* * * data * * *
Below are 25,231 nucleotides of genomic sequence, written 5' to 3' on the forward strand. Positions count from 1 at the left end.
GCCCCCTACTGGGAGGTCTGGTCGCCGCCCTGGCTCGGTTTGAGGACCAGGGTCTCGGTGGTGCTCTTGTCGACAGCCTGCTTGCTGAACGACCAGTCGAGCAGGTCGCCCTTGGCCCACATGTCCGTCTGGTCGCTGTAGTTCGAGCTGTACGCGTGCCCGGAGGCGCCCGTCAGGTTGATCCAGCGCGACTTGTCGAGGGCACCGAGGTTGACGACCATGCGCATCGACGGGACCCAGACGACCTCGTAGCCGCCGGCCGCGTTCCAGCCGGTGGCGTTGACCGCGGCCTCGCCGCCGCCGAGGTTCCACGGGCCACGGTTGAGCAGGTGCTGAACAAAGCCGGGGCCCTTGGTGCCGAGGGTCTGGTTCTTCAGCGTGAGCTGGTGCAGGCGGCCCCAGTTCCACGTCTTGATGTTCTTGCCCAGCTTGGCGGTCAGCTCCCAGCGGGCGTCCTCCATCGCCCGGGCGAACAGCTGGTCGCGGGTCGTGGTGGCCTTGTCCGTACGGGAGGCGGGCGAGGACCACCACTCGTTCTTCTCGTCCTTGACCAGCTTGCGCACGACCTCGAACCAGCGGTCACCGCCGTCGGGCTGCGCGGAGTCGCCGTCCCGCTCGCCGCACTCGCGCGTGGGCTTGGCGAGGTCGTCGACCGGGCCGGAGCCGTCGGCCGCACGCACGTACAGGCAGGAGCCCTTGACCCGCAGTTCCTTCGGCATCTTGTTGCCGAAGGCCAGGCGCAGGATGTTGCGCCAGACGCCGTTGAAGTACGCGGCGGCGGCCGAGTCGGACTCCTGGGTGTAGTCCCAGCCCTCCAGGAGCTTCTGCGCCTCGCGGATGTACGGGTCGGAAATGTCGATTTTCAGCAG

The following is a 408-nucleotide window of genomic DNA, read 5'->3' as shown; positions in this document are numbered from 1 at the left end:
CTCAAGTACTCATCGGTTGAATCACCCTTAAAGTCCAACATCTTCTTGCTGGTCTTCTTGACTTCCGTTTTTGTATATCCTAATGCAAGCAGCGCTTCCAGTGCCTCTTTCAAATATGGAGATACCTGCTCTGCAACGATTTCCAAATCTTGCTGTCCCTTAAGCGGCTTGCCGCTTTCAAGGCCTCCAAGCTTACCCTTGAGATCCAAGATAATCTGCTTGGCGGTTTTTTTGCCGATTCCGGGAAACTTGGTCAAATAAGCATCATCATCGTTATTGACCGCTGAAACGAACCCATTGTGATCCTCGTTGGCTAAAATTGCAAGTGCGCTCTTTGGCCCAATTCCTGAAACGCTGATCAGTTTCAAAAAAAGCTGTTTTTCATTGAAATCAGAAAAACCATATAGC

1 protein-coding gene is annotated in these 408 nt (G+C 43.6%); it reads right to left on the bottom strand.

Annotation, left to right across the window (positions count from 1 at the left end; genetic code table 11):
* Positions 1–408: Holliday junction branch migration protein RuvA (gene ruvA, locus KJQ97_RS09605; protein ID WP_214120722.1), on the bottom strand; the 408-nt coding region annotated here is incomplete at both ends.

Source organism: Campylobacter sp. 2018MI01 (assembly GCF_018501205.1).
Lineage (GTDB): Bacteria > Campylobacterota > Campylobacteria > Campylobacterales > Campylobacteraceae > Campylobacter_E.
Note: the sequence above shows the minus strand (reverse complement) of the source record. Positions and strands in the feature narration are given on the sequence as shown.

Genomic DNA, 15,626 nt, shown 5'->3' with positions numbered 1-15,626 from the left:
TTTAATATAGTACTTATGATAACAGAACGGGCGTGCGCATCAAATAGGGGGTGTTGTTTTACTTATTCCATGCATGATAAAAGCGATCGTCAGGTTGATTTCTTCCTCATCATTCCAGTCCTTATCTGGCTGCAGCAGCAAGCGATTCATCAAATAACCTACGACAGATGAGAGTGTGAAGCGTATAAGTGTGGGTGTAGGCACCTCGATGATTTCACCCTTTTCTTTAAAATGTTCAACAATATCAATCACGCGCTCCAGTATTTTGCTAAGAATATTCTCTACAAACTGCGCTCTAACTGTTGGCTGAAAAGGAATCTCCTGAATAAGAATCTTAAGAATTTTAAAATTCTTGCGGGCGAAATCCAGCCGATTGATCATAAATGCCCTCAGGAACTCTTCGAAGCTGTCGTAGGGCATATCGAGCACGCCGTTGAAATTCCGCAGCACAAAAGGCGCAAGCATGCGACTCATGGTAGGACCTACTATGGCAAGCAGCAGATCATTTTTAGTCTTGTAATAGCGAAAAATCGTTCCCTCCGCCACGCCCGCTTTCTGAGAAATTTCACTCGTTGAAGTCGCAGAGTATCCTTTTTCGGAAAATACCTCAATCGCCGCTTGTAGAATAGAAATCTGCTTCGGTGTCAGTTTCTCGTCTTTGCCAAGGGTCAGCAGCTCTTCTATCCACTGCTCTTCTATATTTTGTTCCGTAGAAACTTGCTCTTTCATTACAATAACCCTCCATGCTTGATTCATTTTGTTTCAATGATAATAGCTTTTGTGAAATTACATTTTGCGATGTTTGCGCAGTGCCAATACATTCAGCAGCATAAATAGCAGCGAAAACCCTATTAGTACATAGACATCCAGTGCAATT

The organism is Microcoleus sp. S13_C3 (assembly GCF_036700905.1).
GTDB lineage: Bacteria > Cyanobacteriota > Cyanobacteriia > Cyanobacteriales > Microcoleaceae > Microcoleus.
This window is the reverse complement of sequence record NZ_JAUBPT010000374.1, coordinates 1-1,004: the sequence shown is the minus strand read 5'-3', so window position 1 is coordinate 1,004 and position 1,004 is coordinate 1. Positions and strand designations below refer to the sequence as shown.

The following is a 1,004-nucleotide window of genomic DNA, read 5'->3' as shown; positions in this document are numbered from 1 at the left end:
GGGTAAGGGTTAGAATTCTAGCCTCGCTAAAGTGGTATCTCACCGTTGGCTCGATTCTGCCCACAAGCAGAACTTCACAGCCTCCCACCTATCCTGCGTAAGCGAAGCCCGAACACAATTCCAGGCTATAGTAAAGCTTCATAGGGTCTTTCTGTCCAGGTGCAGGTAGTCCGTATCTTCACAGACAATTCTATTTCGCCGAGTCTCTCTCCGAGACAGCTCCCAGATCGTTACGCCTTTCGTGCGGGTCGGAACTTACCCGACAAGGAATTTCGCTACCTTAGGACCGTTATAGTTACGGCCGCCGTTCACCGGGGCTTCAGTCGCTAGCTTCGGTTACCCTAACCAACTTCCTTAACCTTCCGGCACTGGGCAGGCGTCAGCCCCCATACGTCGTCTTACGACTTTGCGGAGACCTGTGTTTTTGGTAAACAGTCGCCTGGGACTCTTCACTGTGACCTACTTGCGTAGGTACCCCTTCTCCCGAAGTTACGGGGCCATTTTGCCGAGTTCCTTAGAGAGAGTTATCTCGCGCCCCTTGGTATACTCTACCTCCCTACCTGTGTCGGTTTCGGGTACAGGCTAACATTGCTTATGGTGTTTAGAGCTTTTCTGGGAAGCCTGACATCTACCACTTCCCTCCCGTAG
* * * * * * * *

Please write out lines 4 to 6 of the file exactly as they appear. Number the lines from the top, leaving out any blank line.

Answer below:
CTCAAGTACTCATCGGTTGAATCACCCTTAAAGTCCAACATCTTCTTGCTGGTCTTCTTGACTTCCGTTTTTGTATATCCTAATGCAAGCAGCGCTTCCAGTGCCTCTTTCAAATATGGAGATACCTGCTCTGCAACGATTTCCAAATCTTGCTGTCCCTTAAGCGGCTTGCCGCTTTCAAGGCCTCCAAGCTTACCCTTGAGATCCAAGATAATCTGCTTGGCGGTTTTTTTGCCGATTCCGGGAAACTTGGTCAAATAAGCATCATCATCGTTATTGACCGCTGAAACGAACCCATTGTGATCCTCGTTGGCTAAAATTGCAAGTGCGCTCTTTGGCCCAATTCCTGAAACGCTGATCAGTTTCAAAAAAAGCTGTTTTTCATTGAAATCAGAAAAACCATATAGC

1 protein-coding gene is annotated in these 408 nt (G+C 43.6%); it reads right to left on the bottom strand.

Annotation, left to right across the window (positions count from 1 at the left end; genetic code table 11):